The food and drink manufacturing industry posted 49.4 on the Lloyds Bank UK Sector Tracker, the first month it has registered below the 50.0 mark – the level that represents contraction – since April 2016.
This was supported by a drop in commodity prices, driven by steep falls in the price of vegetable oils, cereals and dairy products. The UN’s Food Price Index decreased 2.6% in May (2023) and has fallen 21.3% since May 2022.
Of the four potential drivers of cost inflation monitored by the Tracker – material prices, shipping costs, energy costs and salaries – salary inflation was the ‘stickiest’ element, remaining close to its peak level (2.28 times the long-run average, against a peak of 5.07 times recorded in May 2022).
Competition for staff
The figures suggested that robust competition for staff could keep salary inflation high in the months ahead. In May, the number of businesses citing difficulties retaining employees hit a record high (two times the long-run average).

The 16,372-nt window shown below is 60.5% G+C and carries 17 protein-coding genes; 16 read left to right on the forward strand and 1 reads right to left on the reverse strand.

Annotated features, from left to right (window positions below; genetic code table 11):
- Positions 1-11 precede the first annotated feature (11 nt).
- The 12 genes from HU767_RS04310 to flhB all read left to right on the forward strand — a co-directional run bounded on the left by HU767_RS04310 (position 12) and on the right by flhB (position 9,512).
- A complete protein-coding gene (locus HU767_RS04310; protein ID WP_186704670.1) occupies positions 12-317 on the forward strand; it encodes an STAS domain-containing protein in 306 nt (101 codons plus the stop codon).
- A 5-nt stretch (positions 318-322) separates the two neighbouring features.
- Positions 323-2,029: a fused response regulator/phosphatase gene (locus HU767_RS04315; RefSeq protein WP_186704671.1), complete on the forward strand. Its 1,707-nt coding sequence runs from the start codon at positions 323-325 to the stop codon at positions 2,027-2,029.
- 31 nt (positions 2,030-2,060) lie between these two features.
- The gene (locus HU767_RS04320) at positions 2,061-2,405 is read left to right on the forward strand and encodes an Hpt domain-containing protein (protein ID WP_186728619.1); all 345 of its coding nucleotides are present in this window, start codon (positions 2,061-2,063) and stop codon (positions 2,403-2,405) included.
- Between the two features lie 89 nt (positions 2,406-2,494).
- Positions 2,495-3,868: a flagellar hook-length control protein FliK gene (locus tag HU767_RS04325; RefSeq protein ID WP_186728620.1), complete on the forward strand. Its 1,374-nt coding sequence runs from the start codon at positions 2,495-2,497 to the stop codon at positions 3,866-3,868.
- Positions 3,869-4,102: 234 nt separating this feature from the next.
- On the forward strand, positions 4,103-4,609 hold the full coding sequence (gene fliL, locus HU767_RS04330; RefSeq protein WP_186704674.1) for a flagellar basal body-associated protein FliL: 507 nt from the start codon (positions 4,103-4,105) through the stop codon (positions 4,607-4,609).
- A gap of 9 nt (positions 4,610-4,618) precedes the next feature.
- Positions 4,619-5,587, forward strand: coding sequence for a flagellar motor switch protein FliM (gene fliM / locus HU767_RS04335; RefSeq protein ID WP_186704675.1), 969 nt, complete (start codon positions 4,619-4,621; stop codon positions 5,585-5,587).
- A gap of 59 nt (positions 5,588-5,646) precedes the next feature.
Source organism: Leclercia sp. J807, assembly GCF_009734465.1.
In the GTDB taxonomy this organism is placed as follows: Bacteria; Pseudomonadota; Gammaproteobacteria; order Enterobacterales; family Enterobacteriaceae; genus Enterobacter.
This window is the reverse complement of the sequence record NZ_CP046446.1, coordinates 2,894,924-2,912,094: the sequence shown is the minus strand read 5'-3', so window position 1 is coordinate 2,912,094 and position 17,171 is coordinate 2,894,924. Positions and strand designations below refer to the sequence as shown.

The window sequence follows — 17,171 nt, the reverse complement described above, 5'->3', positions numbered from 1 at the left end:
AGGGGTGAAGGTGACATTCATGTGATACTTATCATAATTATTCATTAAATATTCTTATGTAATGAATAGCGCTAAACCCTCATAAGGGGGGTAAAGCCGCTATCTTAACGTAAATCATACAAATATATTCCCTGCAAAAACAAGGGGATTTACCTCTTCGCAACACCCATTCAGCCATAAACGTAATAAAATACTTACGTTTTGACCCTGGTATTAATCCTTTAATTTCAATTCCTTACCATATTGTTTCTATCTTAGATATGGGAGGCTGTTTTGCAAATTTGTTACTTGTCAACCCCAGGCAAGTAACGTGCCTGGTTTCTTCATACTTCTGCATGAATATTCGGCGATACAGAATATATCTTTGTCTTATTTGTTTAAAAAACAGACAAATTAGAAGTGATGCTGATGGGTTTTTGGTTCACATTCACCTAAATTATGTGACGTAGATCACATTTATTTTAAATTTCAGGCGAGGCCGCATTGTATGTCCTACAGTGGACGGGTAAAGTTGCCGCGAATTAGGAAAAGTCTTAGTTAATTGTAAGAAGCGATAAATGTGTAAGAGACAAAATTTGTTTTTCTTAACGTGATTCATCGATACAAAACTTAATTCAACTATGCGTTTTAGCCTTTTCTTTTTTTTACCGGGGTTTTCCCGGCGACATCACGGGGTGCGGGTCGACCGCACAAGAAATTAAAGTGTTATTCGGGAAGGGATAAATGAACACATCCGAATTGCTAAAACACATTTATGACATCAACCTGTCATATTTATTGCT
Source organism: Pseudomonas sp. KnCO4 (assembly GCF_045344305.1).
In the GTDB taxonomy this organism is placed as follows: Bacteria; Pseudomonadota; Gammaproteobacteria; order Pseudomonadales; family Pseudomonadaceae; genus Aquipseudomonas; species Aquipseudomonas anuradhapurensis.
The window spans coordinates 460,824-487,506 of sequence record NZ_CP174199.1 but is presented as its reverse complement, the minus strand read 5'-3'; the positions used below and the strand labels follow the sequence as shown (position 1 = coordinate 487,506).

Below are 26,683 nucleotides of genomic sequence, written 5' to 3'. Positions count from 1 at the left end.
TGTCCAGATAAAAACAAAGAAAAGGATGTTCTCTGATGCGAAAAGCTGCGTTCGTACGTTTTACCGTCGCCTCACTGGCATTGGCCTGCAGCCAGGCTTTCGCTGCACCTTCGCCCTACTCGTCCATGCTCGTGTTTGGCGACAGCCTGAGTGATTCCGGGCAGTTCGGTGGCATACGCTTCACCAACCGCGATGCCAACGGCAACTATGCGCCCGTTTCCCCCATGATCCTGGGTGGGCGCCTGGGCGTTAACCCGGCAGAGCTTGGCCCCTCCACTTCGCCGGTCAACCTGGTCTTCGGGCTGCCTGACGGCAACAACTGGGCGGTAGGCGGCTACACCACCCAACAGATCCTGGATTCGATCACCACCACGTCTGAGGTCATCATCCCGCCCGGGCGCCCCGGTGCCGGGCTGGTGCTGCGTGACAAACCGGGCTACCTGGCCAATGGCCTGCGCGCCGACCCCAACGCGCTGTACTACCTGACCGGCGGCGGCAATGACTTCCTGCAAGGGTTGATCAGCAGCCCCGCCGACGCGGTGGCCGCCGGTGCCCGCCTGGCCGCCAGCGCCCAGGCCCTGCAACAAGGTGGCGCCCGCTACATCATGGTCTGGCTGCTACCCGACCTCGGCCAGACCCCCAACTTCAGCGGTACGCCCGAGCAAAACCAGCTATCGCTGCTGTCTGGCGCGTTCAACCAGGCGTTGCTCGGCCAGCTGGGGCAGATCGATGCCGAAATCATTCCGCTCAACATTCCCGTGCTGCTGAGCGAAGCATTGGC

Nikesh Sawjani, senior UK economist at Lloyds Bank Corporate & Institutional Banking, said: “Our report shows that more sectors experienced moderations in cost pressures in May which, if sustained and broadened out to other parts of the UK economy, would clearly be good news for the inflation outlook.
“These falls in costs mostly reflect reductions in shipping, raw materials and energy expenses. However, our data suggests that cost pressures associated with wage bills remain strong as firms continued to compete for staff.
“Retention issues rose to a record high in May, indicating that competition for staff is still intense in some industries, and suggesting that overall pay pressures may remain elevated for some time.”
Eight of the sectors monitored in the report – including food and drink manufacturing (57.6 in May vs. 54.0 in April) – also saw output expand in May, two fewer than in April.
Annabel Finlay, managing director for Food, Drink and Leisure at Lloyds Bank Commercial Banking, added: “If production costs continue to fall, whilst welcome, it will still take some time before we see the benefit in terms of shelf prices. This is, in part, due to the long-term nature of contracts between the manufacturers and retailers, as well as the broader segments of the production chain.
“With the continued risk of future disruption to supply chains that could mean input costs rising again, food and drink manufacturing companies should continue to review their supply relationships and optimise their working capital to help shield against any market shocks and build ongoing resilience.”
Meanwhile, Brexit, COVID-19 and inflation are the highest ranked risk factors for UK food and drink businesses, according to a new report from Ideagen.